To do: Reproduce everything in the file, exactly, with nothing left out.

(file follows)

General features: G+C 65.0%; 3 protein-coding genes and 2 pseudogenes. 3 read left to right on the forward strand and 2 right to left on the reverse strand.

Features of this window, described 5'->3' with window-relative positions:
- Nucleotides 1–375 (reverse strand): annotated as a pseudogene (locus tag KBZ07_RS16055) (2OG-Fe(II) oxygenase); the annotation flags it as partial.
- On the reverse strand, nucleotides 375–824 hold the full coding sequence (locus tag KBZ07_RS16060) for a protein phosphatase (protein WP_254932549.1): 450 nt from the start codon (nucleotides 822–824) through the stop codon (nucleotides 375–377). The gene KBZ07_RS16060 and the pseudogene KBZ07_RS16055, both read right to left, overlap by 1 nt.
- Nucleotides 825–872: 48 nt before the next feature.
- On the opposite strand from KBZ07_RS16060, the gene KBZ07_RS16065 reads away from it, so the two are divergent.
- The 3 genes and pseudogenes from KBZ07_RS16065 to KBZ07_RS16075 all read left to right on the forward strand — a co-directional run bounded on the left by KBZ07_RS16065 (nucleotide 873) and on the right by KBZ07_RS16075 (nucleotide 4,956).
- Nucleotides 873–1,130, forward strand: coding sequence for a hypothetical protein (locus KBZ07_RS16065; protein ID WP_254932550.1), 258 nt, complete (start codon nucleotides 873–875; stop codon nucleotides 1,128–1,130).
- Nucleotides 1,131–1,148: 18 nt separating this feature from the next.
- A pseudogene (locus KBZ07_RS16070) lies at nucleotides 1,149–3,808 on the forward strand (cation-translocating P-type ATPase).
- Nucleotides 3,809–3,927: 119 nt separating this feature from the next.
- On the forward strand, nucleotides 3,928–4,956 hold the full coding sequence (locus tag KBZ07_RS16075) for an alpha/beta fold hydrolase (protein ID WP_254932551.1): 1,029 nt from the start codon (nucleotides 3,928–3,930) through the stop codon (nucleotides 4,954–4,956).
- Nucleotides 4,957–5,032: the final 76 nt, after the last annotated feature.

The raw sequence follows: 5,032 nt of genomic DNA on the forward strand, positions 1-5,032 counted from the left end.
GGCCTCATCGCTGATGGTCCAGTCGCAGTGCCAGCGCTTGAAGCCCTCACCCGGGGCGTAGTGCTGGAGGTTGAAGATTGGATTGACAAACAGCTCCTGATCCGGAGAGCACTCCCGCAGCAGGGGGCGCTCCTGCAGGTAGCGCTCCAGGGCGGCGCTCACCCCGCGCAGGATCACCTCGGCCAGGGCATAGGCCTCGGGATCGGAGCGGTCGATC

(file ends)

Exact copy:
General features: G+C 65.0%; 3 protein-coding genes and 2 pseudogenes. 3 read left to right on the forward strand and 2 right to left on the reverse strand.

Features of this window, described 5'->3' with window-relative positions:
- Nucleotides 1–375 (reverse strand): annotated as a pseudogene (locus tag KBZ07_RS16055) (2OG-Fe(II) oxygenase); the annotation flags it as partial.
- On the reverse strand, nucleotides 375–824 hold the full coding sequence (locus tag KBZ07_RS16060) for a protein phosphatase (protein WP_254932549.1): 450 nt from the start codon (nucleotides 822–824) through the stop codon (nucleotides 375–377). The gene KBZ07_RS16060 and the pseudogene KBZ07_RS16055, both read right to left, overlap by 1 nt.
- Nucleotides 825–872: 48 nt before the next feature.
- On the opposite strand from KBZ07_RS16060, the gene KBZ07_RS16065 reads away from it, so the two are divergent.
- The 3 genes and pseudogenes from KBZ07_RS16065 to KBZ07_RS16075 all read left to right on the forward strand — a co-directional run bounded on the left by KBZ07_RS16065 (nucleotide 873) and on the right by KBZ07_RS16075 (nucleotide 4,956).
- Nucleotides 873–1,130, forward strand: coding sequence for a hypothetical protein (locus KBZ07_RS16065; protein ID WP_254932550.1), 258 nt, complete (start codon nucleotides 873–875; stop codon nucleotides 1,128–1,130).
- Nucleotides 1,131–1,148: 18 nt separating this feature from the next.
- A pseudogene (locus KBZ07_RS16070) lies at nucleotides 1,149–3,808 on the forward strand (cation-translocating P-type ATPase).
- Nucleotides 3,809–3,927: 119 nt separating this feature from the next.
- On the forward strand, nucleotides 3,928–4,956 hold the full coding sequence (locus tag KBZ07_RS16075) for an alpha/beta fold hydrolase (protein ID WP_254932551.1): 1,029 nt from the start codon (nucleotides 3,928–3,930) through the stop codon (nucleotides 4,954–4,956).
- Nucleotides 4,957–5,032: the final 76 nt, after the last annotated feature.

The raw sequence follows: 5,032 nt of genomic DNA on the forward strand, positions 1-5,032 counted from the left end.
GGCCTCATCGCTGATGGTCCAGTCGCAGTGCCAGCGCTTGAAGCCCTCACCCGGGGCGTAGTGCTGGAGGTTGAAGATTGGATTGACAAACAGCTCCTGATCCGGAGAGCACTCCCGCAGCAGGGGGCGCTCCTGCAGGTAGCGCTCCAGGGCGGCGCTCACCCCGCGCAGGATCACCTCGGCCAGGGCATAGGCCTCGGGATCGGAGCGGTCGATC